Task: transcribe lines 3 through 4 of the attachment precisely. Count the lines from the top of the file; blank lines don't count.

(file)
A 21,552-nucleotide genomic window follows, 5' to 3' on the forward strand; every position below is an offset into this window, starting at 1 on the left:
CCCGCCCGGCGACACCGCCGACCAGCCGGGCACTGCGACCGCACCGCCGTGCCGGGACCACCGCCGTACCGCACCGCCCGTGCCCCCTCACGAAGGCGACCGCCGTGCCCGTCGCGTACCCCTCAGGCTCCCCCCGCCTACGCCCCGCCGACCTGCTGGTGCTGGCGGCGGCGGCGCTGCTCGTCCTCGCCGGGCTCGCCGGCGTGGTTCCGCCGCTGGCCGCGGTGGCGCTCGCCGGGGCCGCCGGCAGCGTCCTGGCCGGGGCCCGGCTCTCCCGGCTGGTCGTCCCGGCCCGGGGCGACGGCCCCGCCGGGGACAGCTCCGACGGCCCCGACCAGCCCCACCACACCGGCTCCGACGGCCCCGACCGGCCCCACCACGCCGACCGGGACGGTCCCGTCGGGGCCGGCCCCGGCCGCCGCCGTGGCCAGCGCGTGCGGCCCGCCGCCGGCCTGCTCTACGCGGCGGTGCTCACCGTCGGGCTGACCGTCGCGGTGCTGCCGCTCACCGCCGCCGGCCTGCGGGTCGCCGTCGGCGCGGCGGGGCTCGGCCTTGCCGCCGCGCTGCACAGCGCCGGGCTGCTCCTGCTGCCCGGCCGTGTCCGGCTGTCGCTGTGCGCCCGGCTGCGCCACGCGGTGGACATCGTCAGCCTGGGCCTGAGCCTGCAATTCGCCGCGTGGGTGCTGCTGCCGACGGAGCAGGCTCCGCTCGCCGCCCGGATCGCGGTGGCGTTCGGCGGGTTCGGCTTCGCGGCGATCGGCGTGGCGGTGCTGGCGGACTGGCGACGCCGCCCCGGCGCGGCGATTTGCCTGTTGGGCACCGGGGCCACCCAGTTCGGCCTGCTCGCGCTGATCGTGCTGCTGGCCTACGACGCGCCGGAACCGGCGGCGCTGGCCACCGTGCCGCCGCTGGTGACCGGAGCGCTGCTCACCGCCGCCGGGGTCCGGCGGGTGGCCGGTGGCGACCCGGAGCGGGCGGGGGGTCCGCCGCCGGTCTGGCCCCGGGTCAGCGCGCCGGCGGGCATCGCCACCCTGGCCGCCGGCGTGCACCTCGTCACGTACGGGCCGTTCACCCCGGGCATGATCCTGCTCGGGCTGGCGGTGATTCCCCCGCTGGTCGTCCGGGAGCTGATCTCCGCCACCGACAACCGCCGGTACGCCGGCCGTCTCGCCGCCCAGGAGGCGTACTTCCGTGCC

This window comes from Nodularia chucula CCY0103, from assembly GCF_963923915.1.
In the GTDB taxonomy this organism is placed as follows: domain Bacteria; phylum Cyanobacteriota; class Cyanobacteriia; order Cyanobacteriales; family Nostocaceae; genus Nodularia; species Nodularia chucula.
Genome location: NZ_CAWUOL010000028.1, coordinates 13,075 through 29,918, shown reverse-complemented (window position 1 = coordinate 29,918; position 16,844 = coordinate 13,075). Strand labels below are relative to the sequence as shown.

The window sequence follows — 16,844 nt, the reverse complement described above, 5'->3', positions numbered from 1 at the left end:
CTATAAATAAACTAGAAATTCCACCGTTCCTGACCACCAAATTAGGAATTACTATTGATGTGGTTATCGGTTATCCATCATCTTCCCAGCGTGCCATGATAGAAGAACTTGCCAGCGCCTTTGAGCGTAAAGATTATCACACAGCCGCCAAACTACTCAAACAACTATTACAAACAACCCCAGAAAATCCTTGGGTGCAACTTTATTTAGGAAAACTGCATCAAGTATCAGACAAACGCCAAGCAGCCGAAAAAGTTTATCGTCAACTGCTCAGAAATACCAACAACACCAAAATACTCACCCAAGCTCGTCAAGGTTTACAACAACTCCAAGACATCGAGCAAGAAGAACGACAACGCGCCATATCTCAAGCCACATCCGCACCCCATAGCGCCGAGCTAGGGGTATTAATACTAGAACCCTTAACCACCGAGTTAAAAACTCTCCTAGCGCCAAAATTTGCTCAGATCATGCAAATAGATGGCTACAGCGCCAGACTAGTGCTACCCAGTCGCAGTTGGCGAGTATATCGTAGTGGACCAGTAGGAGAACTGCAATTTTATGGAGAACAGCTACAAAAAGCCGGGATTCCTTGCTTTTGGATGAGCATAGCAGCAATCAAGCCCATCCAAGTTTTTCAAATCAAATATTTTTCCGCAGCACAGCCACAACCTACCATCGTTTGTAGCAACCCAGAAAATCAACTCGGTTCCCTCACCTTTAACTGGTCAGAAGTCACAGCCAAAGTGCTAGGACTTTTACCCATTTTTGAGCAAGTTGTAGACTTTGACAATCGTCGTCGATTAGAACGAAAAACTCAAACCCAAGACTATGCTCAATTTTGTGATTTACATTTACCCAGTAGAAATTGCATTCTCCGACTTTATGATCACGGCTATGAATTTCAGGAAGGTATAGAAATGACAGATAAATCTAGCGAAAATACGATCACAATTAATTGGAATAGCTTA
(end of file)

This window comes from Nodularia chucula CCY0103, from assembly GCF_963923915.1.
In the GTDB taxonomy this organism is placed as follows: domain Bacteria; phylum Cyanobacteriota; class Cyanobacteriia; order Cyanobacteriales; family Nostocaceae; genus Nodularia; species Nodularia chucula.